With the Vatican closed, Rome’s Easter celebrations on hold, pilgrimages to Mecca suspended and the Swaminarayan sect closing temples globally, you’d think that religions across the world have taken stock of the Coronavirus pandemic. Not so fast.
Large religious gatherings in Andhra Pradesh and Uttar Pradesh continue to take place with state authorities giving them a green light. This, despite a nation-wide advisory against mass events, including Holi, where the virus can spread like wildfire.
The contagion is growing in India, having already claimed three lives and infected 126 people. Schools, malls, restaurants, bars and public spaces have all been closed to the people, with health experts saying the next two weeks are critical before the virus grips large sections of the Indian population.
If it’s not already obvious, the contagion knows no religion. Everyone is vulnerable and no one is special. But followers of the Kadiri Narasimha Swamy Brahmotsavam and Ayodhya Ram Navami Mela, or those in Patna, it appears, either don’t understand the gravity of the situation, don’t care or are being egged on by state authorities to stay open.
Whatever may be the reason, it shows that India is home to blind, stubborn and irresponsible faith.
What’s happening in Andhra Pradesh and UP
On Sunday, almost 1.5 lakh devotees flocked to the narrow roads of Kadiri town in Anantapur district of Andhra Pradesh to attend a chariot procession of the annual Kadiri Narasimha Swamy Brahmotsavam. During ‘rathotsavam’ ritual, chariot is moved by devotees pulling the huge ropes as a sign of respect for the deity. Meanwhile, the rest of the country is practising 20-second countdowns while washing hands, keeping hand sanitizers at the ready and flexing on how namastes have replaced handshakes.
Devotees came from neighbouring states of Karnataka and Tamil Nadu, and the Andhra Pradesh State Road Transport Corporation (APSRTC) was kind enough to arrange “special services” to facilitate their travel. This took place five days after the World Health Organisation (WHO) declared COVID-19 a pandemic.
One might argue that the number of attendees this year is an improved reduction from three years ago, when a stampede occurred among four lakh devotees.
Uttar Pradesh’s age-old Ayodhya Ram Navami Mela goes a step further than blind faith. The festival that draws lakhs of pilgrims every year is to be held from 25 March to 2 April — within the critical two-week timeline.
This year’s mela is the first one since the Supreme Court’s verdict in November 2019 that allowed for the construction of a Ram temple at the disputed Ayodhya site. This was a victory for Hindus in a decades-old court battle between Hindu and Muslim parties.
Therefore, this year’s mela is not just about keeping to tradition, but making a political point and commemorating the judgment.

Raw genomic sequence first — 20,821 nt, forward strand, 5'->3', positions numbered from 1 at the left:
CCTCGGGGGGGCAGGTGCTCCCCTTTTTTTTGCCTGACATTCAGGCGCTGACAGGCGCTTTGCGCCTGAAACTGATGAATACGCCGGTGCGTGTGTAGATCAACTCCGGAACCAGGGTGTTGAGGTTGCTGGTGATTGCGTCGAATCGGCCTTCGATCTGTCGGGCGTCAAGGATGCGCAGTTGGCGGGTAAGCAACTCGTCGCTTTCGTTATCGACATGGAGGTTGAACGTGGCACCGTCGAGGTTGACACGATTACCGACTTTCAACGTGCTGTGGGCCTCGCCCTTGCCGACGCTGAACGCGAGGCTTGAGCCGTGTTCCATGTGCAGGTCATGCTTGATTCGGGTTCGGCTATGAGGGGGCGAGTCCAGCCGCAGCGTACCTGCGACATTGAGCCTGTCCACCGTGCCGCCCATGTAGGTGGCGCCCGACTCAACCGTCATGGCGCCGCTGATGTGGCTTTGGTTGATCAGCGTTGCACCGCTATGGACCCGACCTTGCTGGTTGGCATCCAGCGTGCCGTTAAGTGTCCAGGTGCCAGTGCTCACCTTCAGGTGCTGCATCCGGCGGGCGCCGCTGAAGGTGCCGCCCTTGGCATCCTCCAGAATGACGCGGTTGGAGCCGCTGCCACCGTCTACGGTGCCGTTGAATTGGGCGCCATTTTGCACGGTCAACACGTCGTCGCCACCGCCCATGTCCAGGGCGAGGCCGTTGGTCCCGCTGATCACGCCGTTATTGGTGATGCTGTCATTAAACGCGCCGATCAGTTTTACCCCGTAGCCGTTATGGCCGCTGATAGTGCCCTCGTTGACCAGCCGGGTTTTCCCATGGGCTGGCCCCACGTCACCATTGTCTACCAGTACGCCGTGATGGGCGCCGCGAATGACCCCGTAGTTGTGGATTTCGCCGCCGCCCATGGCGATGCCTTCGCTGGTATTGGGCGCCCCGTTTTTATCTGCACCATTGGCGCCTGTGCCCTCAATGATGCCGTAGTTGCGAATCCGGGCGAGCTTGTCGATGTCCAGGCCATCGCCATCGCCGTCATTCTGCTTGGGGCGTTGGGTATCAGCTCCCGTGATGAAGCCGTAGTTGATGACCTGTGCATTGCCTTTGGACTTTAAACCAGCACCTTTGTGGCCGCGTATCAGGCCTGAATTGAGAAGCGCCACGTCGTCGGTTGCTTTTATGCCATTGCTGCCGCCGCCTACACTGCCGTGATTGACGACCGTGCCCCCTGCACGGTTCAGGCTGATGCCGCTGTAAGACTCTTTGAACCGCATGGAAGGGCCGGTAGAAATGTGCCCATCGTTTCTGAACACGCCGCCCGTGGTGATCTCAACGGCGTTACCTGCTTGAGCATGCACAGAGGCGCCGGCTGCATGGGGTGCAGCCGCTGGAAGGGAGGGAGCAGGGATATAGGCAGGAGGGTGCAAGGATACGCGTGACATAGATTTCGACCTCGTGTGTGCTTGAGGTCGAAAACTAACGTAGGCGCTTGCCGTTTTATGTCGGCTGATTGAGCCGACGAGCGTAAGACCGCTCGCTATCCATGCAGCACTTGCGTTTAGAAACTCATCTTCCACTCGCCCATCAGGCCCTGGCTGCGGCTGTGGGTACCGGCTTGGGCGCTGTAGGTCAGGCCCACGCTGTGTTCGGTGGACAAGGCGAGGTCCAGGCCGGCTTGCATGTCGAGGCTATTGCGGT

Ignoring the advice of Ayodhya chief medical officer, the Uttar Pradesh government has given the Vishva Hindu Parishad (VHP) the green light to place lord Ram’s idols or photos in 2.75 lakh villages and perform puja. In fact, Uttar Pradesh chief minister Yogi Adityanath plans to perform the first aarti in front of the 21-foot Ram idol placed inside a bullet-proof, water-proof fibre glass structure. If only devotees would consider self-quarantine as grand as the one made for the idol.
But not everyone is going the UP way. Delhi CM Arvind Kejriwal recently banned religious, social, political gatherings of over 50 people in the city until 31 March (expected since the city recorded its first death last week) while Maharashtra CM Uddhav Thackeray discouraged people from visiting temples, mosques, churches and other public spaces.
Mumbai’s Siddhivinayak temple, Ujjain’s Baba Mahakal temple and Madurai’s Meenakshi Sundareswarar temple have been shut. In Madurai, the 17th-century structure, Thirumalai Nayakkar Palace, has been shut for the first time in its history. Coronavirus has also led to the suspension of Vaishno Devi yatra.
What mosques are doing
Aligarh Muslim University, home to around 20 mosques, urged students and college staff to stop “wuzu” (collective washing of hands) and avoid Friday prayers on campus “if they have any symptoms of flu”. This means services are still underway but people have to sit at a distance from each other leaving a row empty in between. Considering the scenario, under such circumstances, Ramadan, which is just six weeks away, could face similar disruptions.
In the UAE, congressional prayers have been suspended in mosques and all places of worship. Last week, a muezzin in Kuwait was apparently heard saying ‘al-salatu fi buyutikum’ or ‘pray in your homes’ instead of the common ‘hayya alas-salah’ or ‘come to prayer’.
This is just one instance of how mosques across the world are getting creative with worship. In Singapore, people have been asked to bring their own prayer mats to mosques and avoid shaking hands, while a medical team was called upon to spray disinfectant at a holy shrine in Iran. Even the Muslim Council of Britain (MCB) evoked ideas of purity and hygiene while advising Islamic schools to keep soap and hand sanitisers ready.
At the churches
The Church of England has advised against placing wafers directly on the tongue by those administering Eucharist, and most churches around the world have banned sharing of communion cups. But the Greek Orthodox church has refused to suspend the ritual of sipping from the same spoon during Communion.
It must be painful for places of worship to close their doors on people, to deny them ritual and tradition. However, it is a decision that follows a basic tenet of every religion–protect the common good. In this way, the festivals in Andhra Pradesh and Uttar Pradesh have spat in the face of religion and the political ecosystem has helped them aim.
Views are personal.